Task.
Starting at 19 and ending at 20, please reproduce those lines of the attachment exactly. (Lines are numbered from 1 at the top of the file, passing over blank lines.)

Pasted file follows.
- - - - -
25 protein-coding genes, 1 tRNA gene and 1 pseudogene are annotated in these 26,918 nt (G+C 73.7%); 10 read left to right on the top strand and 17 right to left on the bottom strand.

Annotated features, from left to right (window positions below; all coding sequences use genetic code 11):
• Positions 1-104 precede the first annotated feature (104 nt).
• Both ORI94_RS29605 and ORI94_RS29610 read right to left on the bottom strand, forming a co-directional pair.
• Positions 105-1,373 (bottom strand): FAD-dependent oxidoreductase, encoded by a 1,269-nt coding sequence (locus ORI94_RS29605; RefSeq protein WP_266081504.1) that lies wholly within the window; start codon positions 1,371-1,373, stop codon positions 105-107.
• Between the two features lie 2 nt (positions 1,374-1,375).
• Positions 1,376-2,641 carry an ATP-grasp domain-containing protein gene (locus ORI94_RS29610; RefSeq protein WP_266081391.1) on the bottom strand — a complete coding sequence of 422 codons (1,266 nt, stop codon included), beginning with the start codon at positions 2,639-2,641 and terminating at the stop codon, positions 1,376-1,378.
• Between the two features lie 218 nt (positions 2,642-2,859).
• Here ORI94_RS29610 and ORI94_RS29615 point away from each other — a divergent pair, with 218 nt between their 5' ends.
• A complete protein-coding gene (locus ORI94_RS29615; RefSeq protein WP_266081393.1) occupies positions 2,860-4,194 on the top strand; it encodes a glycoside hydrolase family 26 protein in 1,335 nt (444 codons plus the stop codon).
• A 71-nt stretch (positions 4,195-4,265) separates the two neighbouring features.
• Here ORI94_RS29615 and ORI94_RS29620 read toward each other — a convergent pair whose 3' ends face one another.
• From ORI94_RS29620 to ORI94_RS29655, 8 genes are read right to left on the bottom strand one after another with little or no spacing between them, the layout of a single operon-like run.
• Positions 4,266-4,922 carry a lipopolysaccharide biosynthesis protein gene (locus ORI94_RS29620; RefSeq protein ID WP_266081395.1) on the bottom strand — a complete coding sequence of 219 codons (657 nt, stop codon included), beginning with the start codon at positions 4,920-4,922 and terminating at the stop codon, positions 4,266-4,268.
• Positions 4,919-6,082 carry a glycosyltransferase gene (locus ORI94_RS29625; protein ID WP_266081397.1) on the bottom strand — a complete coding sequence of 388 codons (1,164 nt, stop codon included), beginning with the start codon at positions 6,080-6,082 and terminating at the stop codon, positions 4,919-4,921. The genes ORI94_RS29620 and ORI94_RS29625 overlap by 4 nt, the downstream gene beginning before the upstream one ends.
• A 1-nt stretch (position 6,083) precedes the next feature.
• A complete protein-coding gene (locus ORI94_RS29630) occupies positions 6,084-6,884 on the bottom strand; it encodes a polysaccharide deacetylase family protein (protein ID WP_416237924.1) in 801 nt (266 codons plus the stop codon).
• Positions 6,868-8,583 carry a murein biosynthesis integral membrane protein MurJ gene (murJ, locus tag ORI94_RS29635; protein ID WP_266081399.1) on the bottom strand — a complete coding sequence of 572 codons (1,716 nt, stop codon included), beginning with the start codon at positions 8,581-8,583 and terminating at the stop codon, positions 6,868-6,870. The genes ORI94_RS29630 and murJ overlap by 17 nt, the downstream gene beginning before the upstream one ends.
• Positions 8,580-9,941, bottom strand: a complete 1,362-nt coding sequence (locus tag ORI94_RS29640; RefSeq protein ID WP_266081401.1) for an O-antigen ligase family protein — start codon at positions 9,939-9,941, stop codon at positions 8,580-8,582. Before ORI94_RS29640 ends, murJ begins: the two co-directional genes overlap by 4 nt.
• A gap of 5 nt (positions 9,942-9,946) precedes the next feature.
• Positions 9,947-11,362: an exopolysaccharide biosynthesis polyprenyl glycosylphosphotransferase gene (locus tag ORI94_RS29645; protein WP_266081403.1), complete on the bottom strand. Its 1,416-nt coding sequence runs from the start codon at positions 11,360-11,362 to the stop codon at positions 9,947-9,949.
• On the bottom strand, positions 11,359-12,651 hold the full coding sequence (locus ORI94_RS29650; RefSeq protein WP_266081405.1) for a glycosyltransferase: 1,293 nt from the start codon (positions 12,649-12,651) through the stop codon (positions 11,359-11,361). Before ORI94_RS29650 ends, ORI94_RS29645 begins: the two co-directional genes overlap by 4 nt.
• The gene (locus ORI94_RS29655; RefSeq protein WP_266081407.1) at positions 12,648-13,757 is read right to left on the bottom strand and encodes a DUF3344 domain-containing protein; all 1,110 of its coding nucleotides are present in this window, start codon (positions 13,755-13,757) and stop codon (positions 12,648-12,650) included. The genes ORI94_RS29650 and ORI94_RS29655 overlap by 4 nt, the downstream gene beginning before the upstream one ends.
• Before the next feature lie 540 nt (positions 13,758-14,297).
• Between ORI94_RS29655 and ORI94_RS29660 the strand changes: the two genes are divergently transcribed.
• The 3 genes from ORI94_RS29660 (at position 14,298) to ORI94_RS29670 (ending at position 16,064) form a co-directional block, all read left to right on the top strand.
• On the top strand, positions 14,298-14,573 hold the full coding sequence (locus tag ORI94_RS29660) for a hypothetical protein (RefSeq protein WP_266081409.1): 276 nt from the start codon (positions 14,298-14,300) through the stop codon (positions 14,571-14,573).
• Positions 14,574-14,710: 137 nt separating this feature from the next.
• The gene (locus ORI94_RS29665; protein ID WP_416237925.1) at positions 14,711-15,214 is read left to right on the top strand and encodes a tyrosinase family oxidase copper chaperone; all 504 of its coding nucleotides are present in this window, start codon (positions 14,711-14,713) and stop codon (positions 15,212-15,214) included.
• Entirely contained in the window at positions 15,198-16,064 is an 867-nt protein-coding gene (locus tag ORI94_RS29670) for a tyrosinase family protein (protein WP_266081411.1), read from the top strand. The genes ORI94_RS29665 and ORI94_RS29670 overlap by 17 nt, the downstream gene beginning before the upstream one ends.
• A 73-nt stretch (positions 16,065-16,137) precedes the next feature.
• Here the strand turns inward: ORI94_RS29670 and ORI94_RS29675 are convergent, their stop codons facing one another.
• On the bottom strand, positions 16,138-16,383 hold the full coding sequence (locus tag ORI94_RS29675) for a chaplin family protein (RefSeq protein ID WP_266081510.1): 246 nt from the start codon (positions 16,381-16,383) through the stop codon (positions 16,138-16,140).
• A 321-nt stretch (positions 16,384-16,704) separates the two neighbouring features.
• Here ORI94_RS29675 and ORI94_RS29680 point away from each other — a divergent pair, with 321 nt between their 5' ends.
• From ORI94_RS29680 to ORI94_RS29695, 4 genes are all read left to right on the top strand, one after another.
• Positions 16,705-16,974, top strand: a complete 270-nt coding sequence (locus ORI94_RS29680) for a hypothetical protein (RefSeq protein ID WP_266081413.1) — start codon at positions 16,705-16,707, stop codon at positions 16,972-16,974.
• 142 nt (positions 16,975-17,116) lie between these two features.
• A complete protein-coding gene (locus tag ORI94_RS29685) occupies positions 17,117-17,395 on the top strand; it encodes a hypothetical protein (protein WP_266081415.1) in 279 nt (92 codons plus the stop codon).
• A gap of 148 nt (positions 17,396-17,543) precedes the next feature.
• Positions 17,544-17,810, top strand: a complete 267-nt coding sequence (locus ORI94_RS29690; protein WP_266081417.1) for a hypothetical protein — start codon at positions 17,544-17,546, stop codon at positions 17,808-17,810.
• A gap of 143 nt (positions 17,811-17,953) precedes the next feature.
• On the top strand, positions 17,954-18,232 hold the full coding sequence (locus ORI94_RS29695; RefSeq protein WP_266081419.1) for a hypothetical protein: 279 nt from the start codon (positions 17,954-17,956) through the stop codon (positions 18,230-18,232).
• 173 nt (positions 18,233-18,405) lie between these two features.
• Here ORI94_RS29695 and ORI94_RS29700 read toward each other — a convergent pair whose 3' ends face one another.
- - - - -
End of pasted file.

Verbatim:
• Positions 8,580-9,941, bottom strand: a complete 1,362-nt coding sequence (locus tag ORI94_RS29640; RefSeq protein ID WP_266081401.1) for an O-antigen ligase family protein — start codon at positions 9,939-9,941, stop codon at positions 8,580-8,582. Before ORI94_RS29640 ends, murJ begins: the two co-directional genes overlap by 4 nt.
• A gap of 5 nt (positions 9,942-9,946) precedes the next feature.